As a result of sleep deprivation, you might become short and snippy with your partner. During what feels like the 700th feeding of the night, when your partner asks you, “are you okay?”, how are you really supposed to respond? Is it appropriate to say “no, I’m dying over here” or “I could have never imagined it would be like this”? Or rather because you are so freaking exhausted you curtly say “what do you mean am I okay” or “yeah, don’t I have to be okay?” To say that it’s challenging to be the only one with the ability to feed our daughter currently would be an understatement, yet I do understand that at this point it has been my choice to not quite yet introduce bottle-feeding (or pacifiers for that matter). Every time your baby cries, needs changing, or uses their sucking reflex, your husband may insist that “she’s hungry again” yet after having just fed her you know that she’s solely looking for comfort and wishing to use you as her human pacifier though all of the professionals say, “Do not introduce pacifiers until about week 4 because it can cause nipple confusion”. Eye roll, she’ll be meeting Mr. Pacifier at week 2.

Experts say that learning a new language becomes more and more challenging as you age, though try learning the language of cries with major sleep deprivation. Distinguishing the difference between hunger, a dirty diaper, or attempts at being vocal feels nearly impossible when you can barely establish coherent thoughts due to your exhaustion. On another note, any new parent would give you the advice to “sleep when the baby sleeps”, but how can you make yourself become nocturnal that easily and that quickly? The impact of sleep deprivation on post partum anxiety can be profound, so do all you can to find an extra hour or 2 anywhere to catch up on sleep.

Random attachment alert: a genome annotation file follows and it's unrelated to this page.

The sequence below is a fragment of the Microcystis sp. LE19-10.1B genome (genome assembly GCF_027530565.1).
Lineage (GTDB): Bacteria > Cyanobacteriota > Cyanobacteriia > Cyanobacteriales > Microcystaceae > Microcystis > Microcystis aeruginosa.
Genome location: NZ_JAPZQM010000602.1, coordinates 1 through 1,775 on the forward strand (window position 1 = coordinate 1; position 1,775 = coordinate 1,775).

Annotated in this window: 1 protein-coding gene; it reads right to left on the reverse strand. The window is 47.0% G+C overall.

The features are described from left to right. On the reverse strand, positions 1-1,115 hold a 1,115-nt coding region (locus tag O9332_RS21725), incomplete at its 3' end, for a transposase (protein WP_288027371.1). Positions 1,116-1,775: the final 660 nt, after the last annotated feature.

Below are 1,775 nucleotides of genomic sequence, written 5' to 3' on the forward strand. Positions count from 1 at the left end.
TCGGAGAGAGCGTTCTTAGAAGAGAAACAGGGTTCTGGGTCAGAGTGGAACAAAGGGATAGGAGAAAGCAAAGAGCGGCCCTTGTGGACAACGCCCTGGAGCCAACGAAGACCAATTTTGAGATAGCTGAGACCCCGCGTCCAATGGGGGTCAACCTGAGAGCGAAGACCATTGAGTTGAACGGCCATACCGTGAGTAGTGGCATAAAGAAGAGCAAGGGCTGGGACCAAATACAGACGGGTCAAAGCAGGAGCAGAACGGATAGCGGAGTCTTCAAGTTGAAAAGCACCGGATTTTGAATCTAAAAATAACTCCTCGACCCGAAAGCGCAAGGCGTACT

Mom’s Body

You may become saddened to learn that after nearly ten months of your body being inhabited by another being, the body you were hoping to have back is still not the one you know. You might start coming to terms with the fact that it may never be the same again, that was a different time, that was a different you, that was pre-motherhood. Your once near-perfect skin that became oily with the hormones of pregnancy did not simply return to the way it was before pregnancy. You may have become confident, feeling dare I say even somewhat sexy with your robust, convex belly during pregnancy but now as your uterus takes what feels like forever to shrink back down to normal size you might begin to lose some of that confidence. While it may have been spectacular to not have a period for close to an entire year, for the next 6-12 weeks postpartum, as your uterine lining continues to shed, it will feel like you have your period every day except you can’t even wear tampons, only pads. I personally was never one to cramp to begin with, but some most likely won’t experience cramping except for the first week post-birth